What is the Fabian Society?

The Fabian Society is the single oldest radical socialist group in England. More than that, it can accurately be termed the oldest organization for political research that currently exists in the world. The Fabian Society began life as an unnamed anonymous group of some of the best-known and most influential British leftists alive in the 1880’s. The very first meetings, in a paradoxical twist of fate, actually took place inside home of a stockbroker. That stockbroker was named Edward Pease and his life making money off the backs of the labor of the working class led him to become quite disillusioned with the stage of Adam Smith-style economics of the rich. The founding Fabians were not just devoted to introducing a new economic state of mind into capitalist Britain, but they were also utopians of a sort. Many were members of the famous Fellowship of New Life community led by the Scotsman Thomas Davidson. It would not be until 1884 that member Frank Podmore suggested the group should name itself after the Roman general Quintus Fabius Cunctator. Why so? Because Fabius had made a name for himself by being one of the originators of guerilla warfare, preferring smaller scale strategic strikes against the enemy over the idea of massive soldiers marching into war.

The Fabian Society, therefore, has remained consistent in its dedication to the concept that radical change is best accomplished slowly over time through small victories than by trying the tack of full scale revolutionary overthrow of the status quo. In this way, the Fabian Society has had success in influencing government policy far better than other more famous and radically charged radical political organizations. The Fabians attempt to direct change through policy reform. While this is hardly as exciting as lobbying Molotov Cocktails in the street or hopping aboard Greenpeace boats to block whaling ships, the fact that the Fabians are still alive and relatively well perhaps says much. The primary methodology of establishing a wave of radical change has been through their much-heralded tracts. One of the very first of these booklet-length political tracts published by the Fabian Society was something called simply A Manifesto and it was written by none other then George Bernard Shaw. Indeed, the author of many of the Fabian Society’s tracts was George Bernard Shaw, and several others were written by other high-profile British literary lights.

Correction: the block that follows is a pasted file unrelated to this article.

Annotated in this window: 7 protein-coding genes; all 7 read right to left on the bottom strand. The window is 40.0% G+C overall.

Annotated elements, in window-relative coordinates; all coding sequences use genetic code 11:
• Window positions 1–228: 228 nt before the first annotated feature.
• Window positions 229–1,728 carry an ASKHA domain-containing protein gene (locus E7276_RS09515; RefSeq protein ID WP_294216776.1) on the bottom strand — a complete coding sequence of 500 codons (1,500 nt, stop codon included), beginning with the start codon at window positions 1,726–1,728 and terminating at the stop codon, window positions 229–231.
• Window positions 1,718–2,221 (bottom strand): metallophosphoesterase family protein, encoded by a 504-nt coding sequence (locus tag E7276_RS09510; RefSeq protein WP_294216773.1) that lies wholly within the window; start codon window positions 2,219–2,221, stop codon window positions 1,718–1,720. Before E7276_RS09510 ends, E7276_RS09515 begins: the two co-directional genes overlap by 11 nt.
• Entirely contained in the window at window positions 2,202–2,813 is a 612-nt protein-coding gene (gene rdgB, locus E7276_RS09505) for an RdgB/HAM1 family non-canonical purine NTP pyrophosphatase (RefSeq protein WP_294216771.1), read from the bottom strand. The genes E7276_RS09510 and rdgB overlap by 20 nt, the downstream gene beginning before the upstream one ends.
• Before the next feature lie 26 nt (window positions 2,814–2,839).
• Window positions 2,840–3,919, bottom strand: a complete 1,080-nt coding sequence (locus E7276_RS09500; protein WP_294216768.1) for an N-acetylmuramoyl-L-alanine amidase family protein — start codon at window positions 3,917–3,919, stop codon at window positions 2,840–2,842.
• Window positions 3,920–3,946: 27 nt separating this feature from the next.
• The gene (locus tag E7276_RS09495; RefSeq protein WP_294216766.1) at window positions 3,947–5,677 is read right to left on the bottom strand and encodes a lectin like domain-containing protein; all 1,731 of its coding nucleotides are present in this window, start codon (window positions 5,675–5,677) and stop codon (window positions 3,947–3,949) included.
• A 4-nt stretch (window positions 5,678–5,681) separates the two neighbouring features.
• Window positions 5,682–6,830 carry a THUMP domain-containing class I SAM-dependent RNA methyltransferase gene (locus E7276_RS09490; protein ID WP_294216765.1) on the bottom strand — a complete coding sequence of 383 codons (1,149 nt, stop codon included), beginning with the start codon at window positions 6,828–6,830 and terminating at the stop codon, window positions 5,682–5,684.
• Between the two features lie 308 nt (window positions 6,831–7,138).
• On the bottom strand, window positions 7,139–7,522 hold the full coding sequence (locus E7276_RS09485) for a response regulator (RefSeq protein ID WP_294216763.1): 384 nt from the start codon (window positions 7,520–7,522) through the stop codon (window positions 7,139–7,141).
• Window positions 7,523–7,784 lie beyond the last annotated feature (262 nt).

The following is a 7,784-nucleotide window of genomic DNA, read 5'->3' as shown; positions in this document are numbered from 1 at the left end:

Over the years, the Fabian Society grew in stature and influence. In fact, the Fabian Society was part of the fabric of political theory and thought that would eventually result in the creation of the British Labour Party. The Fabians primary role in the rose to power of the Labour Party would in the form of becoming the Party’s agent of research, as well as the agent for education and agitation. The 1930’s witnessed the Fabians falling off substantially in terms of influence, and barely survive into the war years. The post-war years may be fairly said to be the glory years for the Fabians as so many of their liberal theories were adopted and finally put into practice. By the time Margaret Thatcher ascended to introduce the New Conservatism of Reaganomics, however, the corruption that had ingratiated itself into the liberal welfare state had made diminished their power once again. In fact, they have not quite ever recovered from the damage to England done by the Thatcherites and the conservatism of Labour Party PM Tony Blair was essentially a slap in the face of the founding tenets of the Fabians.